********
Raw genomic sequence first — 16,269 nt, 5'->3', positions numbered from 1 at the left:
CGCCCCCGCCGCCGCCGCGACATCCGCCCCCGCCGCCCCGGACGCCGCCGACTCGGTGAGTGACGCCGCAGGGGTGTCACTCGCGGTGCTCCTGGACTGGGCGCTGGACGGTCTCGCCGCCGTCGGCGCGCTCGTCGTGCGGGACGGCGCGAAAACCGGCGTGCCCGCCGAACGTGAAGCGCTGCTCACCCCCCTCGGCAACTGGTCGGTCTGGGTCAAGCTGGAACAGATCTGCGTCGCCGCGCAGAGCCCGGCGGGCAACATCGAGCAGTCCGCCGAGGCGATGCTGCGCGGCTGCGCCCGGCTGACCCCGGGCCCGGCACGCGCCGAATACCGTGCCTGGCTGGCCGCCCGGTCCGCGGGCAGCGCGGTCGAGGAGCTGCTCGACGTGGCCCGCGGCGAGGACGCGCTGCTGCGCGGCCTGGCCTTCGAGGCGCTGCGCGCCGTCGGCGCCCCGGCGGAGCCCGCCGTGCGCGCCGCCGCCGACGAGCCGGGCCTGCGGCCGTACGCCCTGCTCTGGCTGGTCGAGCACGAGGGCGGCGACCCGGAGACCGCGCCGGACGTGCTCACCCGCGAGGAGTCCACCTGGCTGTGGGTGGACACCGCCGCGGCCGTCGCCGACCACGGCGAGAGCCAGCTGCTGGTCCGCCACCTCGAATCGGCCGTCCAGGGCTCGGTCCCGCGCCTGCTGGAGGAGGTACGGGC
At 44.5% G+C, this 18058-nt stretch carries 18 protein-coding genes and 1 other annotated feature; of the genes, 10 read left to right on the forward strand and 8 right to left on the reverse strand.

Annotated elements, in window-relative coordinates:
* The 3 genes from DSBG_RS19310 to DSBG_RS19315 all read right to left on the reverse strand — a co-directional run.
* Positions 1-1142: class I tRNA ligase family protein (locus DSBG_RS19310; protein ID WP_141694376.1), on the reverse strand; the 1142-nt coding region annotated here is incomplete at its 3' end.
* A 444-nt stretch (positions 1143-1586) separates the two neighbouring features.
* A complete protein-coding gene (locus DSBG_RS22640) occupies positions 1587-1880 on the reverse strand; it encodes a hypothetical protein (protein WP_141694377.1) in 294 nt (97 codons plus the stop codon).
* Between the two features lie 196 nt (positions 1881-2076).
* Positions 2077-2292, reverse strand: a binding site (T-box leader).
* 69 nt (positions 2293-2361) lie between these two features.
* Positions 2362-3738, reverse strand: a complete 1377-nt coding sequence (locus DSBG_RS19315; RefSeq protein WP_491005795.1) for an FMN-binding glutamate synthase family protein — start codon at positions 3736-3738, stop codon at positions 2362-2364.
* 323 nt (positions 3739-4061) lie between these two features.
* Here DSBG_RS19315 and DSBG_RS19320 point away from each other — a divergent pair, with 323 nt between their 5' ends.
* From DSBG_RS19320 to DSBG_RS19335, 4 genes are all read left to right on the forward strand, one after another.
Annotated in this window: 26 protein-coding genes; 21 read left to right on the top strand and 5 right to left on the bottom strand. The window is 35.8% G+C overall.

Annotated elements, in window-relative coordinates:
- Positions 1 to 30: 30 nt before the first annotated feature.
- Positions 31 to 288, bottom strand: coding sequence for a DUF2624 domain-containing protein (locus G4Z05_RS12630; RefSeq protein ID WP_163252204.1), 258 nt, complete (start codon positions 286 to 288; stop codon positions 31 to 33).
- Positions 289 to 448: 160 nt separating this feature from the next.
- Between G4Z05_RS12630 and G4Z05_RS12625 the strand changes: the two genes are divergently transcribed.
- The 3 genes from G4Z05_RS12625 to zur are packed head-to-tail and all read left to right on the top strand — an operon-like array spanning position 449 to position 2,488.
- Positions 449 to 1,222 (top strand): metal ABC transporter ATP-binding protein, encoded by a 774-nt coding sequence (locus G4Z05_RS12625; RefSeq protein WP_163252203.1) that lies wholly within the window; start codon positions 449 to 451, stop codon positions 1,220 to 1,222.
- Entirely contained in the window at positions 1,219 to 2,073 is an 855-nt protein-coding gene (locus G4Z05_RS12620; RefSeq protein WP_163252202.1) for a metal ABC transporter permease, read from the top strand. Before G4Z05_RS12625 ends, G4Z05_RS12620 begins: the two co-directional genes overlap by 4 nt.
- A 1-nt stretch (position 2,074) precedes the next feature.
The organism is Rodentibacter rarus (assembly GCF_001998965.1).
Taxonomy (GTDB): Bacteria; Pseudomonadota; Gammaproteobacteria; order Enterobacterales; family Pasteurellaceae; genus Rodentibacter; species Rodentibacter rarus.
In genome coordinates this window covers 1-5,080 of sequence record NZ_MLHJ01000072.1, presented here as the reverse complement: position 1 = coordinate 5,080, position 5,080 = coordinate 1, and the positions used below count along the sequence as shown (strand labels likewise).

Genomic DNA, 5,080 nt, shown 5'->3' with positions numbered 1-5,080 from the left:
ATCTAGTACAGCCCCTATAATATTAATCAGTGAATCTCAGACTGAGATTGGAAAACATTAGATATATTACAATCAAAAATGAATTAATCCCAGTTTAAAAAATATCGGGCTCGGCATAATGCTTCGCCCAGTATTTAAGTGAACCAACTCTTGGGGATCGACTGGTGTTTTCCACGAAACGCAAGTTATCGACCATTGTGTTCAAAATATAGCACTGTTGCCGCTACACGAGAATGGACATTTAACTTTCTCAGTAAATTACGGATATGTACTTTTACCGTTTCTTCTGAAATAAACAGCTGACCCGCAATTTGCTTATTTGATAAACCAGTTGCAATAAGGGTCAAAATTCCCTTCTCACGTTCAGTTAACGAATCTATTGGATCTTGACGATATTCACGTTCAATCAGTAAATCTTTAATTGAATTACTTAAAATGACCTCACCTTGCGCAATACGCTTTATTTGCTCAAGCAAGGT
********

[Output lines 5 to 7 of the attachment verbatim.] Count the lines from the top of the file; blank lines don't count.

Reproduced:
* The 3 genes from DSBG_RS19310 to DSBG_RS19315 all read right to left on the reverse strand — a co-directional run.
* Positions 1-1142: class I tRNA ligase family protein (locus DSBG_RS19310; protein ID WP_141694376.1), on the reverse strand; the 1142-nt coding region annotated here is incomplete at its 3' end.
* A 444-nt stretch (positions 1143-1586) separates the two neighbouring features.